Are you filled with confidence? Does the handling of the economic crisis cause your heart to swell with pride, as our political leaders and financial gurus flaunt their total inability to comprehend what’s been going on, and how to cure it?
These people have had the best education money can buy; they’ve been earning salaries so large that the average American can’t begin to comprehend what life is like with so much money; it’s their reward for taking on the responsibility of knowing more than we do, of being able to step into a crisis and confidently take control.
Why then, when the big one falls from the sky, do they flap around like a load of flounders just arrived on the deck of an Atlantic trawler, with not a clue what to do next?
Capitalism is supposed to be the “Great System”, the partner without which democracy cannot function. Now, we discover no-one on the planet has the faintest idea how it works, or how to put it right when all goes awry.
Still, financial matters apart, we don’t have to worry about climate change. After all, the scientists have got that one under control. We no longer need to concern ourselves with energy conservation, or cutting back on the use of fossil fuels, or any of those other things Al Gore keeps telling us we ought to do, because scientists are convinced they’ve got the perfect fix.
Well, until today, that is.
We just need to dump a load of iron into the ocean, and our worries will be over. That’s what German and Indian scientists have been doing in the Southern Ocean – dumping six tons of iron filings overboard into an area of approximately 115 square miles, in the expectation it would produce an algal bloom.
The theory is that iron particles will stimulate the growth of algae. These phytoplankton absorb CO2 from the air, then die, locking up the greenhouse gas in their bodies and taking it to the seabed with them. All would have been fine, had not a host of algae eaters called copepods swarmed in and feasted on the phytoplankton. This probably wouldn’t have been an insurmountable obstacle had not a host of copepod eaters called amphipods swarmed in and feasted in their turn.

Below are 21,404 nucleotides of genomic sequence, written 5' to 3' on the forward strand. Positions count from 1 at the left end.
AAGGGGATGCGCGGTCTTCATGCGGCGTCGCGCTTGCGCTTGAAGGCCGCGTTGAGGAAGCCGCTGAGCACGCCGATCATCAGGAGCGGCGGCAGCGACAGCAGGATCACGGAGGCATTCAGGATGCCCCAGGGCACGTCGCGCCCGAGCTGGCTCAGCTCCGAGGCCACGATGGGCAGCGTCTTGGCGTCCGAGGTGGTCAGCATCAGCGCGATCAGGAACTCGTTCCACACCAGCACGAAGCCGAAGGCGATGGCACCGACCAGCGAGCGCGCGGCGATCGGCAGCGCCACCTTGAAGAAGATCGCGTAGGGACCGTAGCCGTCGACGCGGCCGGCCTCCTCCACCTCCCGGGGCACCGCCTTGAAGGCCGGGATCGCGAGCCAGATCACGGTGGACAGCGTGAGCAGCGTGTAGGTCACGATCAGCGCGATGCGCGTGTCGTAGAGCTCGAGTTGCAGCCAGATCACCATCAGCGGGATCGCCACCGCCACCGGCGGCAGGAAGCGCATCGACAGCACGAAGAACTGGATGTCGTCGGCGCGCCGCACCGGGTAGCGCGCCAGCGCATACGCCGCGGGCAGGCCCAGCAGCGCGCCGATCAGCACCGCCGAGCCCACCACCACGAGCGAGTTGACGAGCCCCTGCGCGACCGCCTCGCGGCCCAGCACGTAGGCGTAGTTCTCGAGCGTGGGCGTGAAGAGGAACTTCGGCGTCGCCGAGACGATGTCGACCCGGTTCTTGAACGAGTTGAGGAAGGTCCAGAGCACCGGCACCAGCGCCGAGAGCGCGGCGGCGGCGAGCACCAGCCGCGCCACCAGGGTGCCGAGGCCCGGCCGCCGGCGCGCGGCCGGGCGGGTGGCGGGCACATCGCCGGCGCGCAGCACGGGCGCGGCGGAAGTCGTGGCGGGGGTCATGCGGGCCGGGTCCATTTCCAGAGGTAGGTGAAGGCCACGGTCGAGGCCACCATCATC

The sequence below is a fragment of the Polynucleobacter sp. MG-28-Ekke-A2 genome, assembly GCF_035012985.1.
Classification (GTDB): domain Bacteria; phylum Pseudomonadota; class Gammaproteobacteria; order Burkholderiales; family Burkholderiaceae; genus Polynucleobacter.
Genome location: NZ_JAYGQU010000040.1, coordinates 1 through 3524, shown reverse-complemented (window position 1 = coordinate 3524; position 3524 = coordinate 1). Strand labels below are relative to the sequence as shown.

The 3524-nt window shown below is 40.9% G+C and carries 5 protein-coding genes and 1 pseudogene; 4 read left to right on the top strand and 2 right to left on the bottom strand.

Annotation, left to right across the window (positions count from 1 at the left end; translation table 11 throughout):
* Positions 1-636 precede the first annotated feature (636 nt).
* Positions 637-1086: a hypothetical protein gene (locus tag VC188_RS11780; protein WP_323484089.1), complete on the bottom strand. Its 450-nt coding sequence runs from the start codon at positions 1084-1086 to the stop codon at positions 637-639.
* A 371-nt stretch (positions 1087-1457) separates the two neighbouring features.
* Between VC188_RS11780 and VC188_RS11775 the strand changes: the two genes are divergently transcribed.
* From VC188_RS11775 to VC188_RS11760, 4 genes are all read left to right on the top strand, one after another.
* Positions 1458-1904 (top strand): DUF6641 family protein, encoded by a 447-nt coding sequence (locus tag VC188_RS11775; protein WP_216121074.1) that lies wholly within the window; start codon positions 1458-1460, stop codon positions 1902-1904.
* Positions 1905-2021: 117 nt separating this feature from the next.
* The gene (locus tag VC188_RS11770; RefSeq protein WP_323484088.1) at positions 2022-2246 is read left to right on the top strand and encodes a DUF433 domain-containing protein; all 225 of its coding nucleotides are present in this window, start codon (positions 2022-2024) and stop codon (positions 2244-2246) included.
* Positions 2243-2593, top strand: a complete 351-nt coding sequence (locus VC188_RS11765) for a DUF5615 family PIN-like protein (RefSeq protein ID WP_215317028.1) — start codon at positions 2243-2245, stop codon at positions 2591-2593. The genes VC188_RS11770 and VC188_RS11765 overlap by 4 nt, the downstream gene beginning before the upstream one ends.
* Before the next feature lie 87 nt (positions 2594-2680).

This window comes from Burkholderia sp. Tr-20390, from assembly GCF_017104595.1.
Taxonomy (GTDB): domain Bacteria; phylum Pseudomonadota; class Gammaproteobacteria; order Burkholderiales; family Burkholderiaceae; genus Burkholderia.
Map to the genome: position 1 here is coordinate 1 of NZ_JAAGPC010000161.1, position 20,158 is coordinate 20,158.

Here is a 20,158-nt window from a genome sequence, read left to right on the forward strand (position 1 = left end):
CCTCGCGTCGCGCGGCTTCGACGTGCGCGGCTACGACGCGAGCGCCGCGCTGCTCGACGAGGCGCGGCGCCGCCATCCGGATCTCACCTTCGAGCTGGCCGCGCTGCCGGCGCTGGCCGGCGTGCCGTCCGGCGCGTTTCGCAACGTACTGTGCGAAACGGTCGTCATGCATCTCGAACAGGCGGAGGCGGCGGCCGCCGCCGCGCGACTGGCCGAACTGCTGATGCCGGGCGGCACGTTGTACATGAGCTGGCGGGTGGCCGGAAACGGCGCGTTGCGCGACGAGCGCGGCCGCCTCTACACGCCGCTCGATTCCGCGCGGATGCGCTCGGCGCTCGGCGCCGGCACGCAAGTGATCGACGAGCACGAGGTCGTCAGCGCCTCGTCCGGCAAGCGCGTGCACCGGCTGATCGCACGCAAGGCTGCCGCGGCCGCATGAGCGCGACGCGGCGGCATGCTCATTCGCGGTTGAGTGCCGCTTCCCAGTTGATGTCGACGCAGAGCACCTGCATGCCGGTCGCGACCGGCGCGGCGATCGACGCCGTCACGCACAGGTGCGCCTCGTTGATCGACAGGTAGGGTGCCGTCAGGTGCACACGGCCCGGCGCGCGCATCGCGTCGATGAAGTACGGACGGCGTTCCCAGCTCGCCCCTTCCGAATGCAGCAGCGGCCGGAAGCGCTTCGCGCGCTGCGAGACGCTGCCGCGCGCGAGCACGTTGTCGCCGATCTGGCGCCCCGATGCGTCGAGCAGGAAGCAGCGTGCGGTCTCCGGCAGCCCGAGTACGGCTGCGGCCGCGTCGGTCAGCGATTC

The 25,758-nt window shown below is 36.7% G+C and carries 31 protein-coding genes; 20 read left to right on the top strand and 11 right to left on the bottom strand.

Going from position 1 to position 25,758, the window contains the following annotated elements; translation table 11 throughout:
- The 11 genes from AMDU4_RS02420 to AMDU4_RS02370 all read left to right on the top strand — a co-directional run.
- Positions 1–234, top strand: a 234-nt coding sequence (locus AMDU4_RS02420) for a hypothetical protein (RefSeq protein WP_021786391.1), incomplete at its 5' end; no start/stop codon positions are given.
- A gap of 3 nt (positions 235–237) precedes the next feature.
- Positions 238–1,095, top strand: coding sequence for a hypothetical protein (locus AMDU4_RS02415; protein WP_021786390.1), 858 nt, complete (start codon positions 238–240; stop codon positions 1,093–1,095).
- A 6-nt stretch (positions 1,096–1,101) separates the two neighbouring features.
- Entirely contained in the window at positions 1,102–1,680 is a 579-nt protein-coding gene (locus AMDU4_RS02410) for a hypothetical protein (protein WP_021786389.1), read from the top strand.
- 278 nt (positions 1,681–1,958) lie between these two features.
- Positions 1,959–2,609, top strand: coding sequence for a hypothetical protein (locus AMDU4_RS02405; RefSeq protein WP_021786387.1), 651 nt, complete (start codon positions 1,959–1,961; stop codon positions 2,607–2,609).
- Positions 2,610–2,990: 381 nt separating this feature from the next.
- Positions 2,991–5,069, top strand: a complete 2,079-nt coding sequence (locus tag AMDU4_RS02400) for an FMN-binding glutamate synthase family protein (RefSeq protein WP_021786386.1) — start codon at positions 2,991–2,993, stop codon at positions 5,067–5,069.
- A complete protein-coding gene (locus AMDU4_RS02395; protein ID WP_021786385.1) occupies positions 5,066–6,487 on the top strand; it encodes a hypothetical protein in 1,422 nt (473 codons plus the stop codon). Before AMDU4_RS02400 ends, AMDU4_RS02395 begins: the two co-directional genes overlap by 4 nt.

Obviously, German and Indian scientists are not familiar with the little rhyme that begins: “Big fleas have little fleas……etc…”
In fact, the tipping of iron filings into the ocean is pollution, and illegal under international law. Environmental organizations like Greenpeace have lobbied for the experiments to be stopped, and even the German government demanded a halt to this one for a while.
David Santillo, a Greenpeace scientist, says:
…….if we’re going to be pursuing this as a climate mitigation strategy, then we’re looking at a state of the world where we rely on manipulating the ocean on a truly huge scale and that would undoubtedly have large and possibly irreversible effects on ocean ecosystems.” 
Despite the failures, a commercial company, Climos, is in process of mounting a much larger experiment, covering possibly 15,500 square miles of ocean.
If they intend to use a similar density of iron filings to that utilized by the German and Indian team, they will require to dump over 800 tons of the stuff.
How is your confidence level now?
 “Setback for climate technical fix” BBC, March 23rd 2009
Filed under: In good hands